• 2.6.4 Consequently, the drainage of this area would need to be by pump. This area is critical to Bailrigg Garden Village. It is suggested that when the detailed design takes place, a specialist drainage pump manufacturer would need to be used early in the design process in order to advise on the type of pump, size of underground tank and adjacent attenuation pond, the length of rising main which could be used, maintenance regime of the pump system and whether an emergency power source would be provided for use should the electricity supply to the pumps fail.'

So the prime means of vehicle access to BGV would be via a route which requires very significant, highly-engineered pump capacity to prevent flooding of the underpass; and substantial pond capacity, adjacent to Ou Beck, to provide a means of storing pumped water.

The Engineering Report from which both extracts have been taken is at: https://www.lancashire.gov.uk/media/919799/engineering-options-report.pdf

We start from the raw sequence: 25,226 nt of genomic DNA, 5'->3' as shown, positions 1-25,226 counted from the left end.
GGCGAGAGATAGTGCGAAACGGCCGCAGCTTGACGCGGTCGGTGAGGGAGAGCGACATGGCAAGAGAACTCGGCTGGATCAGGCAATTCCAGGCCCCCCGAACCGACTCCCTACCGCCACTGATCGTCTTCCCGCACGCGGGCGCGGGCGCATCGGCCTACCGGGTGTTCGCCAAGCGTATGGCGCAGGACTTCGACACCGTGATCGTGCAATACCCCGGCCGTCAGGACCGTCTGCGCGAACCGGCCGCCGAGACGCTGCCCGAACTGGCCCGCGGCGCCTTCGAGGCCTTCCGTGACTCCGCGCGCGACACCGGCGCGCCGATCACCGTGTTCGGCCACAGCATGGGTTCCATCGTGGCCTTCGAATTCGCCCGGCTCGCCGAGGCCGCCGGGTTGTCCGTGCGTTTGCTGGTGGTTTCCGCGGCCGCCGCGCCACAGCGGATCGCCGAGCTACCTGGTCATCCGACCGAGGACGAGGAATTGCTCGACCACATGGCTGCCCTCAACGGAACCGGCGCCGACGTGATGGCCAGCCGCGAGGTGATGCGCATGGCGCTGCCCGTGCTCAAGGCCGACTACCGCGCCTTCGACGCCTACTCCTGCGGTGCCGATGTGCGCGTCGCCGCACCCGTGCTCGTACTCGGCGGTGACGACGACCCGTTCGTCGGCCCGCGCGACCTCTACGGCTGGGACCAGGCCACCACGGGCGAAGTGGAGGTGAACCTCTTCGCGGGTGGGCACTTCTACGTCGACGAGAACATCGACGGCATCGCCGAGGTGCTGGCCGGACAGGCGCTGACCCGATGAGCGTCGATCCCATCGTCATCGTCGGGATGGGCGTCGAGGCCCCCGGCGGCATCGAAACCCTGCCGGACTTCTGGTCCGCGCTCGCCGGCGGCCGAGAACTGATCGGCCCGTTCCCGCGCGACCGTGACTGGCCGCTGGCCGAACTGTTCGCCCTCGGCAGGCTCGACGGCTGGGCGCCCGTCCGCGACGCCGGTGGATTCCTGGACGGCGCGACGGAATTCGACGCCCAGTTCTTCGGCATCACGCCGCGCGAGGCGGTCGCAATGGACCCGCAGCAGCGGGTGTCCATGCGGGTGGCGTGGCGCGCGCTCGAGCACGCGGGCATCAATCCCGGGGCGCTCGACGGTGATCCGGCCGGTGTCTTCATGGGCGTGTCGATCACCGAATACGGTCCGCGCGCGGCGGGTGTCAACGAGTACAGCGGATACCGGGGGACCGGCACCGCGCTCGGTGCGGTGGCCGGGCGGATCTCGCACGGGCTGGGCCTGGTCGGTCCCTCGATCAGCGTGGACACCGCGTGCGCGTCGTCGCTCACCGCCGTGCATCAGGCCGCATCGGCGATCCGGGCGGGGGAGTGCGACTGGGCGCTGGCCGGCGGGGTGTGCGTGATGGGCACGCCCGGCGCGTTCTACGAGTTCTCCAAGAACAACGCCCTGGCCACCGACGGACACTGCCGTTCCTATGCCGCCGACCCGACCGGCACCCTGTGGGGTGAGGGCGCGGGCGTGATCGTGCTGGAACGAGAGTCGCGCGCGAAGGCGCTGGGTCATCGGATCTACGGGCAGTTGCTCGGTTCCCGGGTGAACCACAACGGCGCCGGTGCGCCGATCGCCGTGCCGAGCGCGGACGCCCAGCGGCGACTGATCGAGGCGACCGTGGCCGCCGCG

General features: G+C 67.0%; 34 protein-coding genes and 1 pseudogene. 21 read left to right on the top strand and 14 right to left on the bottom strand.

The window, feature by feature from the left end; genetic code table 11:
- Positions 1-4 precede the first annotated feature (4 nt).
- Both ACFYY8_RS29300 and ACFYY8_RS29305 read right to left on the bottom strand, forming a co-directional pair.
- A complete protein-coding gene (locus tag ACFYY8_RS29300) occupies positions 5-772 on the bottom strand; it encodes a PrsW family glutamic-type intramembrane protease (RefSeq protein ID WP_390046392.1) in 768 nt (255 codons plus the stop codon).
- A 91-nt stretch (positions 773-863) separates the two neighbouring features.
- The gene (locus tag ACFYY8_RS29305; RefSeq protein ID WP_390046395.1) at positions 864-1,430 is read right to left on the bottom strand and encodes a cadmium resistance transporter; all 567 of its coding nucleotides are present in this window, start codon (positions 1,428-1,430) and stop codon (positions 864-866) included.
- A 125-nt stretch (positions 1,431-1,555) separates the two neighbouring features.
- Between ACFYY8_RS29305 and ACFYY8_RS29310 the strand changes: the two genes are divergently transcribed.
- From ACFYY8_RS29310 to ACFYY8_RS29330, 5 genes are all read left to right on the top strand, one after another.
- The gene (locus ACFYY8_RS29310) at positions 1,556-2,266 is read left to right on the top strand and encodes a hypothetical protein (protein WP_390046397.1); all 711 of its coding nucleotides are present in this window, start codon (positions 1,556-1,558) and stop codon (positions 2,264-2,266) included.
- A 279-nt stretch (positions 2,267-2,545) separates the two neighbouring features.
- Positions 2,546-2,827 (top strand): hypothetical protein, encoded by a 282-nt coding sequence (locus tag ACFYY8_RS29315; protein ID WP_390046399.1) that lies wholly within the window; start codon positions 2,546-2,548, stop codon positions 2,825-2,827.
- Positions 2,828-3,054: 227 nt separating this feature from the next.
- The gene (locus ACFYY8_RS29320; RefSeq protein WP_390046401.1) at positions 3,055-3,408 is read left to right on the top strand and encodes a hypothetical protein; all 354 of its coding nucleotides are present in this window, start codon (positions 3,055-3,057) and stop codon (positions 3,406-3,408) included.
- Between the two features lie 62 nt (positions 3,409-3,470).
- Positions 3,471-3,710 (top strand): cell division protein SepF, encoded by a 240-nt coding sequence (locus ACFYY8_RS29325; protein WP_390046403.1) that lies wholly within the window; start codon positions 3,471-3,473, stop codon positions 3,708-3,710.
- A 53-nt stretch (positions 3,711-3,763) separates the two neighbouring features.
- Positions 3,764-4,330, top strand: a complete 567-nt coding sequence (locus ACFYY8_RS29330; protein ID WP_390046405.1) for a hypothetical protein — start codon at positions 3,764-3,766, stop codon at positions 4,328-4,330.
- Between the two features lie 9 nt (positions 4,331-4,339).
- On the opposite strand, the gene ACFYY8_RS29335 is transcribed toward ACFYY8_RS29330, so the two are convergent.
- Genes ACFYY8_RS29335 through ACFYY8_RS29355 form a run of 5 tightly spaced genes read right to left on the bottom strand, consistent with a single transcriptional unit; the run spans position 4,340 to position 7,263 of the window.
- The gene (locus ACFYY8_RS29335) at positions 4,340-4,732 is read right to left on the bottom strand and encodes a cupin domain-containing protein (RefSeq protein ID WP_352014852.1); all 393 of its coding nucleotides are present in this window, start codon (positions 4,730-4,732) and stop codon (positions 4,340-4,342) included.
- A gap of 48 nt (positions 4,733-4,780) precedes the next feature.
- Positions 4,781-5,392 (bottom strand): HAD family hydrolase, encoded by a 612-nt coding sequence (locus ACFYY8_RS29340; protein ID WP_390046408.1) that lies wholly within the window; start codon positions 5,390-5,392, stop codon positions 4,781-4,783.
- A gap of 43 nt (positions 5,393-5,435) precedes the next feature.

1. Continue to lobby your councillor

It’s not too late to register your opposition and concerns - particularly at the proposal to exclude the public from the Council debate on Auguste 25th. Additionally, there are the issues of the costs and risks of the HIF bid, the clash with Climate Emergency objectives, or the simple fact that Lancaster doesn’t need a new town the size of Kendal. Please continue to spread the message through social media and personal contacts. There is also an online petition which was set up by a concerned resident. This has gained to date 425 signatures in just 6 days. Do sign if you haven’t done so yet.

With many thanks,

CLOUD Management Committee